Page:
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I've never had a solid template for outlining my novels. I don't even know if I'm doing it right, if there's a right way to do it.

For my characters, I have a list of questions that I fill out. For my world building, I jot down details, such as where, when, who governs, what rules there are, appearance, etc. Maybe that's not enough, but that's what I've always done.

My actual plot is where I doubt myself. I write a short description of each scene in chronological order, organized by bullet points. Sometimes, I write short sentences and sometimes I write a paragraph. It gets stressful, it's not very productive, and it's very slow. I've been outlining since October 2020 and am still outlining now. I'm dying to start writing, but I feel like I should complete the outline. I've written with an unfinished outline before and it was disastrous.

I'm a plotser, which you may have figured out already. I used to be more of a pantser but I didn't get anywhere; by the time I'd get to the middle of my story, I didn't know where I was going, like I mentioned earlier. So after that, I began to write detailed outlines before starting my novel.

I've also heard of different apps you could use, video tutorials that claim you can outline your novel on a single sheet of paper, scene cards, but none have really worked for me. I've also looked for downloadable or printable templates, but end up returning to my old way of bullet pointing every scene from beginning to end.

In short, is there a "right" way to outline a novel? Are there certain methods I can use? Should I just continue the way I'm outlining?

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    Plotster vs. Panster? I have no idea what the later term means... – hszmv Apr 29 at 16:50
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    @hszmv Pantser is a term for a person who "writes by the seat of their pants." Basically, they can just sit down at a blank sheet of paper and write without necessarily knowing where they're going. For example, paraphrasing Stephen King, they may put characters in difficult situations and see what happens. – mindbutterfly Apr 29 at 20:20
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Generally I tend to focus on "What is the point" when I get to the plot outline, with the overall plot of the book being the fist big point I need to find out. At the end of Climax, where are we and why? What needs to be seen in the final fight is important because it will build up all your other scenes. From there, it's a matter of tying in the space to build to this point. The character growth, the actions that lead here, the things the hero needs to accomplish that take them to this point. I've found it helps to know where your characters are going, but to leave minor details out until you get to writing (I've had whole plots for book sequels develop from a single line of otherwise casual dialog getting thrown out by a character... it's fun when this happens, but the book right now isn't concerned with it, so it was out of my notes.).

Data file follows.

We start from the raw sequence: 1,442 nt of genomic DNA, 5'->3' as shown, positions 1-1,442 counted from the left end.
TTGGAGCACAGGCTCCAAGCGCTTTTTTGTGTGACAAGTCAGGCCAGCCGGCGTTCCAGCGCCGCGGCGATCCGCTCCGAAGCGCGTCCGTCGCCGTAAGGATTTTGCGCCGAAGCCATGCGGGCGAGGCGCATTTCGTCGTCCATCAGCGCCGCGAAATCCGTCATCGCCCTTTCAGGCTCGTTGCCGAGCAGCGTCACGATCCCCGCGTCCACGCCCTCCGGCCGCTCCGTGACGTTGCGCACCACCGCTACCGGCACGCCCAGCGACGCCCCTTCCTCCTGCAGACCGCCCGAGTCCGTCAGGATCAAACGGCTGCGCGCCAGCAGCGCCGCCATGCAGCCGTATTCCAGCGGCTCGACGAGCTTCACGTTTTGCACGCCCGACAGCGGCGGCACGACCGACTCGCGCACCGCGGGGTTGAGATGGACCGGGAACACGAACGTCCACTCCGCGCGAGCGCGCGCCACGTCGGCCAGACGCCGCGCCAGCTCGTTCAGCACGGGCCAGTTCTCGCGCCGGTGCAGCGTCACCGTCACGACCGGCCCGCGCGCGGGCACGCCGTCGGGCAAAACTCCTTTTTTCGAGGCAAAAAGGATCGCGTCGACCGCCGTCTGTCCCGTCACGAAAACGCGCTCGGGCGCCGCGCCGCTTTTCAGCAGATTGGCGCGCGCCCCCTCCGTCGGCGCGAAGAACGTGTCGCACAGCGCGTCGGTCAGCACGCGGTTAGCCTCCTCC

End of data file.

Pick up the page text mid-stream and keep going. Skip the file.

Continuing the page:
Unlike the audience, the writer needs to know how the story ends more than setting it up. Once you have that, leaving clues is easy and fun, because they can be fit in better and it's so much fun to use the pay off later down the line.

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K. M. Weiland offers a nice short (and inexpensive) book on outlining your novel: Outlining Your Novel: Map Your way To Success available as kindle book at amazon.

I to have provided a few steps that help you create a loose outline (based upon breaking your novel or story into scenes. I wrote it up here on writing SE : Basics in the world building of a novel

I also wrote this one up which provides some details on outlining: Short Story Outline Issues Even though it says short story, it should help.

Here are the basics I offer that you may find helpful.

Focus on Specifics to Distract the Mind

  1. Think In Scenes
  2. Write Extremely fast draft

Let's go over each of those and see how they might help you:

Think In Scenes

Understand that readers want to see your story played out on the "movie-screen" of their minds. This is when the words transform from words into images that the readers "see".
Now, instead of thinking about all of your research, go ahead and imagine a scene that would show your character in some type of trouble that s/he needs to work out of.

Character's Self-Concept Can Create Tension

Additionally, if you understand your character's self-concept, you may even provide tension as the character has to do something that goes against what she believes of herself. You can read more about the power of self-concept in my article : Easiest Way To Get Fiction Ideas: Self-concept Against the World

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